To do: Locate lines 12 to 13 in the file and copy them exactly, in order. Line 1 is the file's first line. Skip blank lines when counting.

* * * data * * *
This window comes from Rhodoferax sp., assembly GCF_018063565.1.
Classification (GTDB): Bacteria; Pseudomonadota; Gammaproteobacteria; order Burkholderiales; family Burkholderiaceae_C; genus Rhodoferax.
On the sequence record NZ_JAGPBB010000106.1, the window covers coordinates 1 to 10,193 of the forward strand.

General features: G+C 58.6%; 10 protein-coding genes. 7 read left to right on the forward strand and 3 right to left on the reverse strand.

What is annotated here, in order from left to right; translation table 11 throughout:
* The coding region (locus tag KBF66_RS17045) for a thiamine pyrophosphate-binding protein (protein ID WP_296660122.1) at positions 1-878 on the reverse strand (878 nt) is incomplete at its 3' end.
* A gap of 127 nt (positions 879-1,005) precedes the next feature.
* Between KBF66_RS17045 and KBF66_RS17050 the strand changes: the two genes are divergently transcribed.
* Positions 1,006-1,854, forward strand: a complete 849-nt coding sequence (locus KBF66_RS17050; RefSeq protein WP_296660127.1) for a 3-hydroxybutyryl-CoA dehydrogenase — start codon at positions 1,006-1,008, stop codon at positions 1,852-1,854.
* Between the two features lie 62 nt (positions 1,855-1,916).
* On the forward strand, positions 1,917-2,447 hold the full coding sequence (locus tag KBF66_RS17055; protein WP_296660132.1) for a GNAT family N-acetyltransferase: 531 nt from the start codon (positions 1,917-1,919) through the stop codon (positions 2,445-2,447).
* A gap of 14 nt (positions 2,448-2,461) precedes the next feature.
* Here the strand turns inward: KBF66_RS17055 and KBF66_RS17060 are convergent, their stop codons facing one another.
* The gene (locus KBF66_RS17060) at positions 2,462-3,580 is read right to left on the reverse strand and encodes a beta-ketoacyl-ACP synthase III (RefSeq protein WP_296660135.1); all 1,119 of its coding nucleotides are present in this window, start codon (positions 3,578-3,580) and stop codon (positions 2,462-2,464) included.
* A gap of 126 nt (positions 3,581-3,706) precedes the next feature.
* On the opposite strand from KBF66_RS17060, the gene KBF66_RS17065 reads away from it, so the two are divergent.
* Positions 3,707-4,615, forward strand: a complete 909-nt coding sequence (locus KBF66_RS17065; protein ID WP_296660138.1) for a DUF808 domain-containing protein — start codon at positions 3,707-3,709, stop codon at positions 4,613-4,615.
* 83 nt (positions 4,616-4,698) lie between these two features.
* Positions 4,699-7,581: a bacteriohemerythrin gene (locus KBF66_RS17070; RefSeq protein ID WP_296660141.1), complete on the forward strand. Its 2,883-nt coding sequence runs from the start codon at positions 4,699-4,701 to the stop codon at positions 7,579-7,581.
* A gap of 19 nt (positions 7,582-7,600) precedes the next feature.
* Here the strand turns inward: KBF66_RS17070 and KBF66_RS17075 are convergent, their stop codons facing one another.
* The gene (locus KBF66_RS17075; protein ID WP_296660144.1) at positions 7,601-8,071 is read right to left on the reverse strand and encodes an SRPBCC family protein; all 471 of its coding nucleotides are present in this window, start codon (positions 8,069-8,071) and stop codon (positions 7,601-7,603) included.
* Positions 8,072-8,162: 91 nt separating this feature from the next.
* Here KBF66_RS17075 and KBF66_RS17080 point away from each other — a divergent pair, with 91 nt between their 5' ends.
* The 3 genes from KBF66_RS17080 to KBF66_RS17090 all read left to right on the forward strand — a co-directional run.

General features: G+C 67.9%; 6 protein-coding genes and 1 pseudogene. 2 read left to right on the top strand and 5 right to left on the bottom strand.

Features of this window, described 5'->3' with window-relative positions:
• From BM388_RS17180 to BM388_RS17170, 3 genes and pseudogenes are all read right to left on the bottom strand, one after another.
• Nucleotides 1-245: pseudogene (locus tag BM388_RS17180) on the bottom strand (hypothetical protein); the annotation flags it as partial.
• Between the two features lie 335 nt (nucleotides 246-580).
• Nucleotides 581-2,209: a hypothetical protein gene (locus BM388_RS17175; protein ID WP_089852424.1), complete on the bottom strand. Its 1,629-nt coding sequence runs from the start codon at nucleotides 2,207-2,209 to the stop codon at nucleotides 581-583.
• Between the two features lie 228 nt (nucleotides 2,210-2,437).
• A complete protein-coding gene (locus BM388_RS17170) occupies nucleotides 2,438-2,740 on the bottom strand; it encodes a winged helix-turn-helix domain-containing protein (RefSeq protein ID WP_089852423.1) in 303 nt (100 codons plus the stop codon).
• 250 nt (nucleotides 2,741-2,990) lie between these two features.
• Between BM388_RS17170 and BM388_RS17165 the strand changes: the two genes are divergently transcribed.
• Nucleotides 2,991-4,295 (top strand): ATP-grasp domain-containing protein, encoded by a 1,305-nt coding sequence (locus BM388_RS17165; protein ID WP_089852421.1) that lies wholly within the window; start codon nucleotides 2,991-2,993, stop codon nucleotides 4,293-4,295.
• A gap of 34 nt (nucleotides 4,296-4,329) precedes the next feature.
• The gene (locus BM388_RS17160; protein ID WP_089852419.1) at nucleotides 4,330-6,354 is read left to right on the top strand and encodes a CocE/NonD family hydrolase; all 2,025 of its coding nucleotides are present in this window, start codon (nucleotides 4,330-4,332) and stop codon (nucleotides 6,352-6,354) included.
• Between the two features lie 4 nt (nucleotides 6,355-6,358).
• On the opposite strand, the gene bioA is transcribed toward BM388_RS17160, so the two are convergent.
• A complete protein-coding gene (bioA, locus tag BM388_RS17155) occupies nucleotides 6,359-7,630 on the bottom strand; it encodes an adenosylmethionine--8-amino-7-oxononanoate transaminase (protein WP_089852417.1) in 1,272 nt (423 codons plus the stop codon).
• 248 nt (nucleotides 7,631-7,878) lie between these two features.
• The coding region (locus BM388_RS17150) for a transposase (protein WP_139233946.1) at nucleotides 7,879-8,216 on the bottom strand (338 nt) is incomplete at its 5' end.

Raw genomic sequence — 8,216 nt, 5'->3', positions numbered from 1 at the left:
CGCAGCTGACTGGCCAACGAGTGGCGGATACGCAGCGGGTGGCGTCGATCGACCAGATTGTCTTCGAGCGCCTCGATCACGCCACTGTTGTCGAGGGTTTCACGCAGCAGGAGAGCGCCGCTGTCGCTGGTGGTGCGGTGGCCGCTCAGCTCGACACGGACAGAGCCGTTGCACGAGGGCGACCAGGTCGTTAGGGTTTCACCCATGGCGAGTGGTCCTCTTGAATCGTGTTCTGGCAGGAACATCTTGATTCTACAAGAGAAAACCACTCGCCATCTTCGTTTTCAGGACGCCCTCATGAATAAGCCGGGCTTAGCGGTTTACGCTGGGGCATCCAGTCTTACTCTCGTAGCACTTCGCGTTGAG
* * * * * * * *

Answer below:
* A gap of 14 nt (positions 2,448-2,461) precedes the next feature.
* Here the strand turns inward: KBF66_RS17055 and KBF66_RS17060 are convergent, their stop codons facing one another.